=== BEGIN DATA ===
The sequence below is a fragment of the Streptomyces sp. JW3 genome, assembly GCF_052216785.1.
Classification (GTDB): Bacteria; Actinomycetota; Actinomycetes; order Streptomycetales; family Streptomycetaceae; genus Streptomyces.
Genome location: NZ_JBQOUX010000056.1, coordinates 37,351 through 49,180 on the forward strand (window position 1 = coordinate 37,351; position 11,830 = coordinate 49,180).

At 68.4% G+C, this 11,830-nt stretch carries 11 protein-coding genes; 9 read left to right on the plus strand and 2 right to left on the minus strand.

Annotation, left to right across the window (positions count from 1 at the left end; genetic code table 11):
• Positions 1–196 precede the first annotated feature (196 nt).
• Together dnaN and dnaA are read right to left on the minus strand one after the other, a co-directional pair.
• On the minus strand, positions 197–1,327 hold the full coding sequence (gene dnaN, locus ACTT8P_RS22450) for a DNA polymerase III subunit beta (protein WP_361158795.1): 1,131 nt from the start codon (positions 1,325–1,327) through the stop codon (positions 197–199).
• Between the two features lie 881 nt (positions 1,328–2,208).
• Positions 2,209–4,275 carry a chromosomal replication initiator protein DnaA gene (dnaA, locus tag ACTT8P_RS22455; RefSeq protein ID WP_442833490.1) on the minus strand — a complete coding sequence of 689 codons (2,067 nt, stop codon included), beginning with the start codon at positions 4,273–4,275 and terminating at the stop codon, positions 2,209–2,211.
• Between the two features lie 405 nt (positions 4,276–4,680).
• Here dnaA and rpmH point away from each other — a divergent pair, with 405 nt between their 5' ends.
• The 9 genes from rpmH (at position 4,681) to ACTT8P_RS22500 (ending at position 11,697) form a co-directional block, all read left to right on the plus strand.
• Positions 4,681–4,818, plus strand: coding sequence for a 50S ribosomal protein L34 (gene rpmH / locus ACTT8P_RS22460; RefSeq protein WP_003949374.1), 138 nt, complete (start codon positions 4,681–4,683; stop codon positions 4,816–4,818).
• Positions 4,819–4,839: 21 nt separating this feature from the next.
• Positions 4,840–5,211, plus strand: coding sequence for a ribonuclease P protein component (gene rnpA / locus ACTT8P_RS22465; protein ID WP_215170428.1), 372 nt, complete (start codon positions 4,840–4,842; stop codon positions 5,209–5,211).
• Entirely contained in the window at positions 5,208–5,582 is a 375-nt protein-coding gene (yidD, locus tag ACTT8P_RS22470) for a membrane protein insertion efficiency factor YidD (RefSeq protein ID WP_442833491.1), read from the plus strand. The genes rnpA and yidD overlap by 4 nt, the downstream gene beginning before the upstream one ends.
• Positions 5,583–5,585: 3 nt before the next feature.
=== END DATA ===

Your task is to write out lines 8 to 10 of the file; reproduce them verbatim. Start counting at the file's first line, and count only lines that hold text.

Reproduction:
• On the minus strand, positions 197–1,327 hold the full coding sequence (gene dnaN, locus ACTT8P_RS22450) for a DNA polymerase III subunit beta (protein WP_361158795.1): 1,131 nt from the start codon (positions 1,325–1,327) through the stop codon (positions 197–199).
• Between the two features lie 881 nt (positions 1,328–2,208).
• Positions 2,209–4,275 carry a chromosomal replication initiator protein DnaA gene (dnaA, locus tag ACTT8P_RS22455; RefSeq protein ID WP_442833490.1) on the minus strand — a complete coding sequence of 689 codons (2,067 nt, stop codon included), beginning with the start codon at positions 4,273–4,275 and terminating at the stop codon, positions 2,209–2,211.